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OP-100 An incidental case of pres with infective endocarditis and acute post-streptococcal glomerulonephritis
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  1. Ilknur Yuvaci,
  2. Esra Dicle Dogan,
  3. Mehtap Kaya
  1. Kartal Dr Lutfi Kirdar City Hospital, Istanbul, Turkey

Abstract

Aim Posterior reversible encephalopathy syndrome (PRES) is a medical condition that is diagnosed based on both clinical symptoms and neuroimaging findings. PRES commonly is associated with various clinical disorders. The primary cause is typically infections, however other factors such as autoimmune, renal, oncological, and hematological illnesses might also contribute. The purpose of this case is to highlight the rare association between PRES with infective endocarditis, acute post-streptococcal glomerulonephritis (APSGN).

Material and Method An 11-year-old boy presented to our emergency department with an episode of seizure which lasted for five minutes. His medical history was unremarkable. At the emergency department, the patient had another episode of seizure which was stopped by midazolam. His chest x-ray revealed bilateral pleural effusion, he was initiated with ceftriaxone and teicoplanin also levetiracetam was given for his seizures. His blood pressure was high and his other vital signs were normal. His EEG was normal; additionally, his MRI report revealed PRES (figure 1). Ophthalmological examination revealed that he had a Roth spot on his eye which was indicative of infective endocarditis. His Echocardiogram report showed that he had left ventricular vegetation and aortic insufficiency. While looking for other causes his full urinalysis showed that he had recurrent hemoglobinuria as well as he was continuing to have high blood pressure. His ASO level was elevated to 920 IU/ml (reference range: <150 IU/ml) and C3 was decreased to 0.38 gr/l (reference range: 0.9–1.8 gr/l).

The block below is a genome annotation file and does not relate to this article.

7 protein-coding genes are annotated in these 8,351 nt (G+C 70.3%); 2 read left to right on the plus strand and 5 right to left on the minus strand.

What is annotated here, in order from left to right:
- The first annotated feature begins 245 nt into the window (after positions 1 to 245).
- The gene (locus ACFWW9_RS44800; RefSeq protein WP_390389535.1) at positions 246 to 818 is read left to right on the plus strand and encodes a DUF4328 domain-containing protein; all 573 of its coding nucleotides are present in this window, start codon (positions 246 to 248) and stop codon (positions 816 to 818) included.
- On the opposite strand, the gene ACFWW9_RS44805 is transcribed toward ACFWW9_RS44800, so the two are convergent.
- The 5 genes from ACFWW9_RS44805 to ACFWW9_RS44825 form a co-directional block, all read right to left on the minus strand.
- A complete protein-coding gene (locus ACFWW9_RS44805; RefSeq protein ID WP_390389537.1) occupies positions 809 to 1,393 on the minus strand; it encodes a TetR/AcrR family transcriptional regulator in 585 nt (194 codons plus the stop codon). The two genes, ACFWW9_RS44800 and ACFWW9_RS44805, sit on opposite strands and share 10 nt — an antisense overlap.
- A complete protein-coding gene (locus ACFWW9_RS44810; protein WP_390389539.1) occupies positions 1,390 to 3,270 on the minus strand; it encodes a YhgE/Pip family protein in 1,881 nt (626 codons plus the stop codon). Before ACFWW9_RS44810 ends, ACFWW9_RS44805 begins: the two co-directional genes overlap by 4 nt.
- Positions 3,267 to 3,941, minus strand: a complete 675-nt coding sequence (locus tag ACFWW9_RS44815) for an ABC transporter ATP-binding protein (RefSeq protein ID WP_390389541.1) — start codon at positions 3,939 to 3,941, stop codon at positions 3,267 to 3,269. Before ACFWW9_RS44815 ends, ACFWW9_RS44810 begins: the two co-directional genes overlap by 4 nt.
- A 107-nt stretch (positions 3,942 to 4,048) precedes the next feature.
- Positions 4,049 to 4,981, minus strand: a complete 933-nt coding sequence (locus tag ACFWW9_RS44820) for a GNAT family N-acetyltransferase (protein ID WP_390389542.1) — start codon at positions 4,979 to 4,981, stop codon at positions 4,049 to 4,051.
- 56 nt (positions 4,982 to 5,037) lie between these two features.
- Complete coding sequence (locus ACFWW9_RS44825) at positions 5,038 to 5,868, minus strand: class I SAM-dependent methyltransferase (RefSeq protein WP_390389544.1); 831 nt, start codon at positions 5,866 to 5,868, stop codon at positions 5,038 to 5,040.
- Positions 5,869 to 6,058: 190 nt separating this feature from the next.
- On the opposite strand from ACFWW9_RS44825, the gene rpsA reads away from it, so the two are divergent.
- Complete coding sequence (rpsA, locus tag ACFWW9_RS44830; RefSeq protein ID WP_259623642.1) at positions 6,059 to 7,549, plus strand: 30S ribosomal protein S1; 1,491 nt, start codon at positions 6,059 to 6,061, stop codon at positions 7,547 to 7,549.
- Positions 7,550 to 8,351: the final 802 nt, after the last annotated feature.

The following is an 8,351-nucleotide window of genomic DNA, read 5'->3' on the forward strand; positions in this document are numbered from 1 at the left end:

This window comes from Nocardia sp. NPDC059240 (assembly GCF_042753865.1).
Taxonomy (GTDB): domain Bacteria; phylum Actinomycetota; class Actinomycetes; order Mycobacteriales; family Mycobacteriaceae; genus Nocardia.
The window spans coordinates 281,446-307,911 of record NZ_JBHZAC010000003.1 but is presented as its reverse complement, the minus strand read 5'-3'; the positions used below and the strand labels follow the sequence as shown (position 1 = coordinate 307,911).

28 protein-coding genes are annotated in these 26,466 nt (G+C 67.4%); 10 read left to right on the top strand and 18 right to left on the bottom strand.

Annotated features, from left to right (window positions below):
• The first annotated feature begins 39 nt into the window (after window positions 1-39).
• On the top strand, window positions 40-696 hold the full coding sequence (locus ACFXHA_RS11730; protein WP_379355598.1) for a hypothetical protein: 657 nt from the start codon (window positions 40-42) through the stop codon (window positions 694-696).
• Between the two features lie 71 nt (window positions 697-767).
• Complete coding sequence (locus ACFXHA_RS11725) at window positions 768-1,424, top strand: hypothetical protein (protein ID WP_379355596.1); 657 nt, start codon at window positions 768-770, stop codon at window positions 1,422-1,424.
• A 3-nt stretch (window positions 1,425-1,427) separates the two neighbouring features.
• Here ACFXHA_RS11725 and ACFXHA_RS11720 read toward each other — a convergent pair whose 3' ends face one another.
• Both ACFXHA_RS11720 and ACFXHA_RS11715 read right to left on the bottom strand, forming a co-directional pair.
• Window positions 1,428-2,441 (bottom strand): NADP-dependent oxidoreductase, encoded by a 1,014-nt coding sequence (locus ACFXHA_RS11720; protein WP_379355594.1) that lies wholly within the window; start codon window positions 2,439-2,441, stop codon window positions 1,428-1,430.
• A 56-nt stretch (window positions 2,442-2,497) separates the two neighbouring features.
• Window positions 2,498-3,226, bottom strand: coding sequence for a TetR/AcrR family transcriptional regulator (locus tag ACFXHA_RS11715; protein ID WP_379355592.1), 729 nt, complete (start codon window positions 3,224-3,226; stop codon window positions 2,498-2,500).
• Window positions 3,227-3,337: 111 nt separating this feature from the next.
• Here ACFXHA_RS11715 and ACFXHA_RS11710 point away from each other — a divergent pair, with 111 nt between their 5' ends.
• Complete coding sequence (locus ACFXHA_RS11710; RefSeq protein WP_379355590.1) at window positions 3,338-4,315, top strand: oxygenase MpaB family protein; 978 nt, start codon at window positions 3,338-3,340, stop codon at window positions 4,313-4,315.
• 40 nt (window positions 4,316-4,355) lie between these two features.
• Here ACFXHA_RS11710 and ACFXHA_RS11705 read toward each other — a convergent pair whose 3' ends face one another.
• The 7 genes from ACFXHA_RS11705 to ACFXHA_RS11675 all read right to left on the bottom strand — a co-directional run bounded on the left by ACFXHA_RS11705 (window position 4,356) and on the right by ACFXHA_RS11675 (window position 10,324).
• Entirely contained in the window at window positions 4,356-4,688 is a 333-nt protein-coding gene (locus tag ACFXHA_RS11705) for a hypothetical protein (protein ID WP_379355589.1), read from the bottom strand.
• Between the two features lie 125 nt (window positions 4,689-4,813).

Abstract OP-100 Figure 1

MRI 1. Brain MRI revealed PRES.

Results As a result, IV antibiotherapy was given for four weeks and his blood pressure was kept under control. A control MRI showed that PRES was resolving. He responded well to the treatment and remained well, no seizure was seen after his treatment.

Conclusions PRES in children is a rare but potentially serious neurological disorder fortunately, long-term outcomes suggest that many children are able to recover or experience only mild residual symptoms.

  • Infective Endocarditis
  • Posterior Reversible Encephalopathy Syndrome
  • Acute Post-Streptococcal Glomerulonephritis
  • Seizure
  • Roth Spot

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